This dashboard contains information derived from a random sample of deidentified, consumer-level records from a major credit bureau. The credit bureau data are from 2018 and contain more than 5 million records. We also incorporate estimates from summary tables of the US Census Bureau’s American Community Survey (ACS). We use ACS one-year estimates (2017) where possible, but for areas with smaller populations and for metrics that incorporate zip code–level information, we use the ACS five-year estimates (2013–17).
We define people of color as those who are African American, Hispanic, Asian or Pacific Islander, American Indian or Alaska Native, another race other than white, or multiracial. Debt in collections includes past-due credit lines that have been closed and charged-off on the creditor’s books as well as unpaid bills reported to the credit bureaus that the creditor is attempting to collect. For example, credit card accounts enter collections once they are 180 days past due. Retail installment loans are retail purchases with installment terms—for example, a loan from a furniture store to buy a couch. The map breaks are determined using the Jenks Natural Breaks method.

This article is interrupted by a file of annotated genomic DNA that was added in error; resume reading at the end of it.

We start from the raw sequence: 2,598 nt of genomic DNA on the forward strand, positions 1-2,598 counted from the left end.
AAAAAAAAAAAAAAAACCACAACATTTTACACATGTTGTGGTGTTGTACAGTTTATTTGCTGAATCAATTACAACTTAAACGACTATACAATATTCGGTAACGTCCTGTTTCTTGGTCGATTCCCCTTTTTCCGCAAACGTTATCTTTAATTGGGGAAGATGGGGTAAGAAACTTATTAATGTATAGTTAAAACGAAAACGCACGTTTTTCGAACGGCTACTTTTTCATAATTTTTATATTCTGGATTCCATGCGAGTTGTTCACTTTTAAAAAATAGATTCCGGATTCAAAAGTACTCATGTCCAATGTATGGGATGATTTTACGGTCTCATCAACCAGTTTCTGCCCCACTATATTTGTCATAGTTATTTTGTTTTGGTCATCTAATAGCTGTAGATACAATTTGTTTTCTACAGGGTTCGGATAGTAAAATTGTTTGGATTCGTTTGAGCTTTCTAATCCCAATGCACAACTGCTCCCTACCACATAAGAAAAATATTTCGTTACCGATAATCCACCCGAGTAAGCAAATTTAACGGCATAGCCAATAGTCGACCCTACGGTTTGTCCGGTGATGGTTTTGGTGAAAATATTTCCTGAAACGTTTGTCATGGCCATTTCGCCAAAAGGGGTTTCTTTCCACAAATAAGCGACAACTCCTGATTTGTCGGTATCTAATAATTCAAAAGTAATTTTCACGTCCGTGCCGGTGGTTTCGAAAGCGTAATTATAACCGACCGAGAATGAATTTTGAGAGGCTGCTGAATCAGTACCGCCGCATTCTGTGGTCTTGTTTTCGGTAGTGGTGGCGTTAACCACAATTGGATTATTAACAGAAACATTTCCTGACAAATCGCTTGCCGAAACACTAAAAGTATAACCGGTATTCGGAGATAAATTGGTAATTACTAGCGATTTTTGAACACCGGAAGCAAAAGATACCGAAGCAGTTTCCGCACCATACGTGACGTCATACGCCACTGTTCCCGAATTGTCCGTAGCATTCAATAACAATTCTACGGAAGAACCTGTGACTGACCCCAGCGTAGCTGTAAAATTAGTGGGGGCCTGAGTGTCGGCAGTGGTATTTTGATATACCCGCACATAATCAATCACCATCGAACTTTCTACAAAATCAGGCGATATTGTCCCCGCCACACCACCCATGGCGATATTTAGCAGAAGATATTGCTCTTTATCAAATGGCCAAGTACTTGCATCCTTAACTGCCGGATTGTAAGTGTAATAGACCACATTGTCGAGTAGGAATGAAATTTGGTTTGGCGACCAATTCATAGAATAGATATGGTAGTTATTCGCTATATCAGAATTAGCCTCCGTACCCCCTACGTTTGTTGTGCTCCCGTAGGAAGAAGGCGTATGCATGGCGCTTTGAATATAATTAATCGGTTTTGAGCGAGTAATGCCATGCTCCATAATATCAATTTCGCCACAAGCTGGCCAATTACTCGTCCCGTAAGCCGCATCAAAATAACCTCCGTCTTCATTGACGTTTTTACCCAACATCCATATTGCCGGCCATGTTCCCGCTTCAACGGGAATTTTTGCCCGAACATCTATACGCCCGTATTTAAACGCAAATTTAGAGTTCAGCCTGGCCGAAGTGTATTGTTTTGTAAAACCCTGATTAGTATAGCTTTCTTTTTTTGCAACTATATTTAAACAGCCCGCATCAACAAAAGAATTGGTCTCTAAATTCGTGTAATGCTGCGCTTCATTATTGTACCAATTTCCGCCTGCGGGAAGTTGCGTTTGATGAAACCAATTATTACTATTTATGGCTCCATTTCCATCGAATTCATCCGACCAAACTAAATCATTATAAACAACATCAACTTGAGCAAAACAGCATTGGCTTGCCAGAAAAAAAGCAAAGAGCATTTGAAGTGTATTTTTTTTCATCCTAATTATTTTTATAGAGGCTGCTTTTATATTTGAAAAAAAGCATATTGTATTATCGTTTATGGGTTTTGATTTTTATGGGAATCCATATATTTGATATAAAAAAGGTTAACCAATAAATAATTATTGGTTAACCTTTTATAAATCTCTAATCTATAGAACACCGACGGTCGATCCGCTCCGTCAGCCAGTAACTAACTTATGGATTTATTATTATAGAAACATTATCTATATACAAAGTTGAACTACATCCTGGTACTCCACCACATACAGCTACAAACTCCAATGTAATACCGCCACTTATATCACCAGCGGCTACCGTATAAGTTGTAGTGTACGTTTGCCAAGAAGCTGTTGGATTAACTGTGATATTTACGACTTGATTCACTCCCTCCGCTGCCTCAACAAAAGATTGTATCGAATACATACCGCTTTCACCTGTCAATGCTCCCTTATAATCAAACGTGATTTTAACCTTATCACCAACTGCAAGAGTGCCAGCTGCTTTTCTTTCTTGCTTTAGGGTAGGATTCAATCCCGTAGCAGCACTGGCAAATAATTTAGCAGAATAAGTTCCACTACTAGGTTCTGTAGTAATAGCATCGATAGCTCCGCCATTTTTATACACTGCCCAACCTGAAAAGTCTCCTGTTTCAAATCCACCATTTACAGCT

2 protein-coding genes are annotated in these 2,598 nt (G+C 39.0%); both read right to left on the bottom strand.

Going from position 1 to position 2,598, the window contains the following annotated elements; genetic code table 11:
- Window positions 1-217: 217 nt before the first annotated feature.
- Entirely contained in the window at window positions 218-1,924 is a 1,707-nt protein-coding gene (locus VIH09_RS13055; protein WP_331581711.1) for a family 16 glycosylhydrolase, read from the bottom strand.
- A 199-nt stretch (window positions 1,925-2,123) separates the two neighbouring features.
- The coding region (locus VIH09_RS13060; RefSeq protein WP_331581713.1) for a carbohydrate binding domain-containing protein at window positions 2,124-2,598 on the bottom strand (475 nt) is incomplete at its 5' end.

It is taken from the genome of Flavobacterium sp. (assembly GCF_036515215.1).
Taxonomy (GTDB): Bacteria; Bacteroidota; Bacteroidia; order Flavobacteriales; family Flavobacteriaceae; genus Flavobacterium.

For more information and metric definitions, view and download the technical appendix.
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This data dashboard was funded by the Annie E. Casey Foundation, with additional support from the Ford Foundation in 2017. We are grateful to them and to all our funders, who make it possible for Urban to advance its mission. The views expressed are those of the authors and should not be attributed to the Urban Institute, its trustees, or its funders. Funders do not determine research findings or the insights and recommendations of our experts. More information on our funding principles is available here. Read our terms of service here.
Caroline Ratcliffe and Signe-Mary McKernan had the original vision for Debt in America. We are grateful to Caroline, Cary Lou, and Hannah Hassani for their work on previous versions of this dashboard.
We thank John van Alst, Henry Chen, and Chris Kukla for helpful counsel in finalizing the auto loan variables and developing the narrative. We also thank Don Baylor and Velvet Bryant of the Annie E. Casey Foundation; John Howat, Chi Chi Wu, and Michael Best of the National Consumer Law Center; Heidi Goldberg of the National League of Cities; and Sue Berkowitz of SC Appleseed for their input.